Throughout 2012 there has been a mantra from Internet “gurus” telling us that we need to add “more content”. Content, content, content, they tell us. That’s all very well, but what kind of content should we add?
Articles, video, audio – yes, they are all “content” we can add to our websites, but will they get engagement? A new study suggests that knowing where your website visitors are located can help you determine the kind of content you should prepare.
The research from the Pew Internet team shows that the location of your website visitors is related to their preferences for their reading material. When it comes to reading books, people in towns and cities prefer ebooks, but people in rural areas want printed books. Similarly, people in the countryside prefer to read real newspapers, but those in urban areas want their daily news on mobile devices.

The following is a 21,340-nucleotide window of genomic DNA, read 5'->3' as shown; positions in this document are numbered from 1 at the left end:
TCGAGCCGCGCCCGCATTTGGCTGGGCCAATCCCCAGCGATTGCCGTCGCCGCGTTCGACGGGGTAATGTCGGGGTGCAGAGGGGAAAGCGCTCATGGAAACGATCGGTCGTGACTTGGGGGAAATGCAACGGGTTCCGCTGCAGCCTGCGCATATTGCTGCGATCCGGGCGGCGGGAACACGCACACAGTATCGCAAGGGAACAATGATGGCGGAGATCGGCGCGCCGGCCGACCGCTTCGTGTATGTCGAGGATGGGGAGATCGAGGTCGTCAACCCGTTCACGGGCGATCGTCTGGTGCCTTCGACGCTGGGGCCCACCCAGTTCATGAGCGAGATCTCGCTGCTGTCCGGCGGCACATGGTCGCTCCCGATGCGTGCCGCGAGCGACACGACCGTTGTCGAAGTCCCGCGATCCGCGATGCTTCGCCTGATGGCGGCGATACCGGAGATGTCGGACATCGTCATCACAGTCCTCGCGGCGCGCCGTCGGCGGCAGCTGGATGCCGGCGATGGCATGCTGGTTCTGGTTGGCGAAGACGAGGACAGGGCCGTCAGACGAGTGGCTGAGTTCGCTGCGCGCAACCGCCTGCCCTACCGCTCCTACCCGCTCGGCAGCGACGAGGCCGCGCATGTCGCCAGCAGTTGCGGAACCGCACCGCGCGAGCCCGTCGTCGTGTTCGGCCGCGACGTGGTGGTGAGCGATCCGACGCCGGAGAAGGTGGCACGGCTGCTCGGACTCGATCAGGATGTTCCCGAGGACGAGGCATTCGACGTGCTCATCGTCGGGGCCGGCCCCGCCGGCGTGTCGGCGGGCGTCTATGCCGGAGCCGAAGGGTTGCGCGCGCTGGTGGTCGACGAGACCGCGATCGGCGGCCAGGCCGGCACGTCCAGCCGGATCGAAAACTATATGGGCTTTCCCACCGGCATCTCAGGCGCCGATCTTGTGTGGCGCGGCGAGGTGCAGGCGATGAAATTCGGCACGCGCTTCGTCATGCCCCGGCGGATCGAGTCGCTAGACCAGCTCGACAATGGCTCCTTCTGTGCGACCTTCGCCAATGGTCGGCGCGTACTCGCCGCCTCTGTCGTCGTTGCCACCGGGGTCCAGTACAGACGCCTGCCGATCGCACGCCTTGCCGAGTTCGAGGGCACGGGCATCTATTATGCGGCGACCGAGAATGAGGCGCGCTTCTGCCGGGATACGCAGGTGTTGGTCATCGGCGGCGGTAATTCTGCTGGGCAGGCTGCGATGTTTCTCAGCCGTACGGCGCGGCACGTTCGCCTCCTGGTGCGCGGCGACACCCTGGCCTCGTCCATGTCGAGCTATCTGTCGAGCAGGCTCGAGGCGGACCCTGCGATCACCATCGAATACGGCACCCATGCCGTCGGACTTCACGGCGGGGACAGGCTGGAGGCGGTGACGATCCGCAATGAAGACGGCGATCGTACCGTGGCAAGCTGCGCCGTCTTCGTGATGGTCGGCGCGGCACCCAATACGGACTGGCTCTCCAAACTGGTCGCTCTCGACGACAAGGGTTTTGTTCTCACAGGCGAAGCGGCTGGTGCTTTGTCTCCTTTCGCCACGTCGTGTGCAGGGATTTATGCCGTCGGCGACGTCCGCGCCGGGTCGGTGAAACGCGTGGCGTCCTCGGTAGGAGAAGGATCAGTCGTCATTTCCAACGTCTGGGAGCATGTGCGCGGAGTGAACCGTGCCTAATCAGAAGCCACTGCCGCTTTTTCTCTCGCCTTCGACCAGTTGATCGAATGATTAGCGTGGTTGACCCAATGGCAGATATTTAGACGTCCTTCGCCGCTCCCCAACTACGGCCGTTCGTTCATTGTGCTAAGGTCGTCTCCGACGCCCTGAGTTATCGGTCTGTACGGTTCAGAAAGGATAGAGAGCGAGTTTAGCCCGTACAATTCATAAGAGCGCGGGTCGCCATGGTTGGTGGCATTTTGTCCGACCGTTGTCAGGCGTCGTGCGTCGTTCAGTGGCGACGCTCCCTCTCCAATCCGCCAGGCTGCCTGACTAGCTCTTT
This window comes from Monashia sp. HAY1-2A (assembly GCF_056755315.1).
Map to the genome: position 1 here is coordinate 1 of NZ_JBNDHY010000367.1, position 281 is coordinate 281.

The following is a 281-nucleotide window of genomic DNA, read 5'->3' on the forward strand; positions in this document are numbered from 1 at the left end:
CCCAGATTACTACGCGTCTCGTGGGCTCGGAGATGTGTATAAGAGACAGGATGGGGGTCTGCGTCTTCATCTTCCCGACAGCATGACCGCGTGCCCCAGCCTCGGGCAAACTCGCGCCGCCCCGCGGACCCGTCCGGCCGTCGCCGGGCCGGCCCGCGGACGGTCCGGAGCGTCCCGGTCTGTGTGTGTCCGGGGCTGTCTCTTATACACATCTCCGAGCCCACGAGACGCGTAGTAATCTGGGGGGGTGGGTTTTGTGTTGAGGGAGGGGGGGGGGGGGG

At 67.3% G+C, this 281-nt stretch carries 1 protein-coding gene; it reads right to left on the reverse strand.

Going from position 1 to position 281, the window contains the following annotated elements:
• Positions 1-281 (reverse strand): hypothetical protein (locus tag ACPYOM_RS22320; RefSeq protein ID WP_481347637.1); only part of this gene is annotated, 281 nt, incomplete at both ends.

This is yet another study demonstrating that there are differences between your website visitors and their requirements for the content you provide. Once again it is evidence that the prescriptions from those “gurus” which imply “one-size-fits-all” is leading us in the wrong direction.
The Pew Internet research shows that the more detail you have about your website visitors, the more you can tailor your content for them and deliver more precisely what they want. If someone visits your site from a rural area, offer to post them your printed report, but if they are from a city then give them a download link, for example.
There are plenty of “digital divides” which exist – this new research indicates there is one between those of us who live in the countryside and others who live in towns and cities. Knowing where your website visitors are located can help you prepare the right kind of content and web experience for them.